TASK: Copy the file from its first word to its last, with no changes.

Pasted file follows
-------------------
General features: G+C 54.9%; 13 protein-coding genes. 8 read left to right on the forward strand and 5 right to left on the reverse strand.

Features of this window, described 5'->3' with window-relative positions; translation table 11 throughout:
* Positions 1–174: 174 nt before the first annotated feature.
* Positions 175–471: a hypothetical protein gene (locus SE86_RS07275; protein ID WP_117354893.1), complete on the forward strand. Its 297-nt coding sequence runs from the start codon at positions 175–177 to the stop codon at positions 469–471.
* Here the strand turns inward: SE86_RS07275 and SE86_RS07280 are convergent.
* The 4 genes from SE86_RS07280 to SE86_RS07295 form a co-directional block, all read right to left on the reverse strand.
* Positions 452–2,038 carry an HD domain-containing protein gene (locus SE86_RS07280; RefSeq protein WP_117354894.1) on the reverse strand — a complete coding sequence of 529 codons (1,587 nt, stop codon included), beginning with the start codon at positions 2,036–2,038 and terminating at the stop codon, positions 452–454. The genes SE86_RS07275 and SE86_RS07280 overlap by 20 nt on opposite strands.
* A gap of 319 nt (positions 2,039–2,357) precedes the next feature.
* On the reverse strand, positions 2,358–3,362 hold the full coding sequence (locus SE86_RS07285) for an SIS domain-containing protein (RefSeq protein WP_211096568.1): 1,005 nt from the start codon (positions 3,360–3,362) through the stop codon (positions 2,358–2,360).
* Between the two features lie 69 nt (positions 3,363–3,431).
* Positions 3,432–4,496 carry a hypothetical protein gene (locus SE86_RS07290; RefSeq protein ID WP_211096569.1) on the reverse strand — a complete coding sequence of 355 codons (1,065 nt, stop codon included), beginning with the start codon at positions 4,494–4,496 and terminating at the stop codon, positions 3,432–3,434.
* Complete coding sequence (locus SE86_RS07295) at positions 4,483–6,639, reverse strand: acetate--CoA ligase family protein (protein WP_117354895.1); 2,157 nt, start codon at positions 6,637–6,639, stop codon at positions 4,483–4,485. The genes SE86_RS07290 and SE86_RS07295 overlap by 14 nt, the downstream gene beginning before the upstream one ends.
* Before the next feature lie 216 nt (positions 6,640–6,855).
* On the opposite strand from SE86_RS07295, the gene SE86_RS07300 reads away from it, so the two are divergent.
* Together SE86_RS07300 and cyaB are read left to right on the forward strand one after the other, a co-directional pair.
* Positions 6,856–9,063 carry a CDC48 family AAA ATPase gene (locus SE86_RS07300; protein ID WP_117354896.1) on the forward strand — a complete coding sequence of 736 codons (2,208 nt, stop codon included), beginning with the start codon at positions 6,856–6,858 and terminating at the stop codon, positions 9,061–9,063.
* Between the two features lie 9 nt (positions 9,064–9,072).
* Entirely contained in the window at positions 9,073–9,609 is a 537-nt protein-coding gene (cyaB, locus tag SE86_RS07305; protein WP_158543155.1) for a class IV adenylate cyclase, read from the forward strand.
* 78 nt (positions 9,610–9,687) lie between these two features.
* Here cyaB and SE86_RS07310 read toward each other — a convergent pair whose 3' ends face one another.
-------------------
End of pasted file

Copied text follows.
General features: G+C 54.9%; 13 protein-coding genes. 8 read left to right on the forward strand and 5 right to left on the reverse strand.

Features of this window, described 5'->3' with window-relative positions; translation table 11 throughout:
* Positions 1–174: 174 nt before the first annotated feature.
* Positions 175–471: a hypothetical protein gene (locus SE86_RS07275; protein ID WP_117354893.1), complete on the forward strand. Its 297-nt coding sequence runs from the start codon at positions 175–177 to the stop codon at positions 469–471.
* Here the strand turns inward: SE86_RS07275 and SE86_RS07280 are convergent.
* The 4 genes from SE86_RS07280 to SE86_RS07295 form a co-directional block, all read right to left on the reverse strand.
* Positions 452–2,038 carry an HD domain-containing protein gene (locus SE86_RS07280; RefSeq protein WP_117354894.1) on the reverse strand — a complete coding sequence of 529 codons (1,587 nt, stop codon included), beginning with the start codon at positions 2,036–2,038 and terminating at the stop codon, positions 452–454. The genes SE86_RS07275 and SE86_RS07280 overlap by 20 nt on opposite strands.
* A gap of 319 nt (positions 2,039–2,357) precedes the next feature.
* On the reverse strand, positions 2,358–3,362 hold the full coding sequence (locus SE86_RS07285) for an SIS domain-containing protein (RefSeq protein WP_211096568.1): 1,005 nt from the start codon (positions 3,360–3,362) through the stop codon (positions 2,358–2,360).
* Between the two features lie 69 nt (positions 3,363–3,431).
* Positions 3,432–4,496 carry a hypothetical protein gene (locus SE86_RS07290; RefSeq protein ID WP_211096569.1) on the reverse strand — a complete coding sequence of 355 codons (1,065 nt, stop codon included), beginning with the start codon at positions 4,494–4,496 and terminating at the stop codon, positions 3,432–3,434.
* Complete coding sequence (locus SE86_RS07295) at positions 4,483–6,639, reverse strand: acetate--CoA ligase family protein (protein WP_117354895.1); 2,157 nt, start codon at positions 6,637–6,639, stop codon at positions 4,483–4,485. The genes SE86_RS07290 and SE86_RS07295 overlap by 14 nt, the downstream gene beginning before the upstream one ends.
* Before the next feature lie 216 nt (positions 6,640–6,855).
* On the opposite strand from SE86_RS07295, the gene SE86_RS07300 reads away from it, so the two are divergent.
* Together SE86_RS07300 and cyaB are read left to right on the forward strand one after the other, a co-directional pair.
* Positions 6,856–9,063 carry a CDC48 family AAA ATPase gene (locus SE86_RS07300; protein ID WP_117354896.1) on the forward strand — a complete coding sequence of 736 codons (2,208 nt, stop codon included), beginning with the start codon at positions 6,856–6,858 and terminating at the stop codon, positions 9,061–9,063.
* Between the two features lie 9 nt (positions 9,064–9,072).
* Entirely contained in the window at positions 9,073–9,609 is a 537-nt protein-coding gene (cyaB, locus tag SE86_RS07305; protein WP_158543155.1) for a class IV adenylate cyclase, read from the forward strand.
* 78 nt (positions 9,610–9,687) lie between these two features.
* Here cyaB and SE86_RS07310 read toward each other — a convergent pair whose 3' ends face one another.